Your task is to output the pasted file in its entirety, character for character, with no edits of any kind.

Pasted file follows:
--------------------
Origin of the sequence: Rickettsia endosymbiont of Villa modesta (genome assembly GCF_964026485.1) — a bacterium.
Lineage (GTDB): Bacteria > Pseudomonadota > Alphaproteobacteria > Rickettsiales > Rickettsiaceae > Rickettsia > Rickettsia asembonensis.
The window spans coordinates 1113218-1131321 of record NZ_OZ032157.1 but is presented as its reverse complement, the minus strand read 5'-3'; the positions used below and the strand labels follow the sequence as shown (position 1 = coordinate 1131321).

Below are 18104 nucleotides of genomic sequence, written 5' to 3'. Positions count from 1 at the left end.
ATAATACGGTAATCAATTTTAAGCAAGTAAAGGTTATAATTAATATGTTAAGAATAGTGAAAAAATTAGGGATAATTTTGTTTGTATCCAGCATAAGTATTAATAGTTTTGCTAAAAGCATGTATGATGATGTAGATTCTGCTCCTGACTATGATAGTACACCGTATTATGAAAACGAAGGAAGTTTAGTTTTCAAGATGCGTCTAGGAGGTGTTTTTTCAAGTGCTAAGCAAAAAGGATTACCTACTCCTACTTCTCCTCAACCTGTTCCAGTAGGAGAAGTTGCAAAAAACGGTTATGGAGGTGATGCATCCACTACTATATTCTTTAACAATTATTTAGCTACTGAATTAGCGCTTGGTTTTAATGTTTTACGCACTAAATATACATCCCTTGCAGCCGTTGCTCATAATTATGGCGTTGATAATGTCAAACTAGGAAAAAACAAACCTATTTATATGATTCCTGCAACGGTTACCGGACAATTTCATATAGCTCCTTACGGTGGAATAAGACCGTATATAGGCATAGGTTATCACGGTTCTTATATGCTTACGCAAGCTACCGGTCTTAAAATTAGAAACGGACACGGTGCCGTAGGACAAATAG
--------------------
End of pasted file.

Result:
Origin of the sequence: Rickettsia endosymbiont of Villa modesta (genome assembly GCF_964026485.1) — a bacterium.
Lineage (GTDB): Bacteria > Pseudomonadota > Alphaproteobacteria > Rickettsiales > Rickettsiaceae > Rickettsia > Rickettsia asembonensis.
The window spans coordinates 1113218-1131321 of record NZ_OZ032157.1 but is presented as its reverse complement, the minus strand read 5'-3'; the positions used below and the strand labels follow the sequence as shown (position 1 = coordinate 1131321).

Below are 18104 nucleotides of genomic sequence, written 5' to 3'. Positions count from 1 at the left end.
ATAATACGGTAATCAATTTTAAGCAAGTAAAGGTTATAATTAATATGTTAAGAATAGTGAAAAAATTAGGGATAATTTTGTTTGTATCCAGCATAAGTATTAATAGTTTTGCTAAAAGCATGTATGATGATGTAGATTCTGCTCCTGACTATGATAGTACACCGTATTATGAAAACGAAGGAAGTTTAGTTTTCAAGATGCGTCTAGGAGGTGTTTTTTCAAGTGCTAAGCAAAAAGGATTACCTACTCCTACTTCTCCTCAACCTGTTCCAGTAGGAGAAGTTGCAAAAAACGGTTATGGAGGTGATGCATCCACTACTATATTCTTTAACAATTATTTAGCTACTGAATTAGCGCTTGGTTTTAATGTTTTACGCACTAAATATACATCCCTTGCAGCCGTTGCTCATAATTATGGCGTTGATAATGTCAAACTAGGAAAAAACAAACCTATTTATATGATTCCTGCAACGGTTACCGGACAATTTCATATAGCTCCTTACGGTGGAATAAGACCGTATATAGGCATAGGTTATCACGGTTCTTATATGCTTACGCAAGCTACCGGTCTTAAAATTAGAAACGGACACGGTGCCGTAGGACAAATAG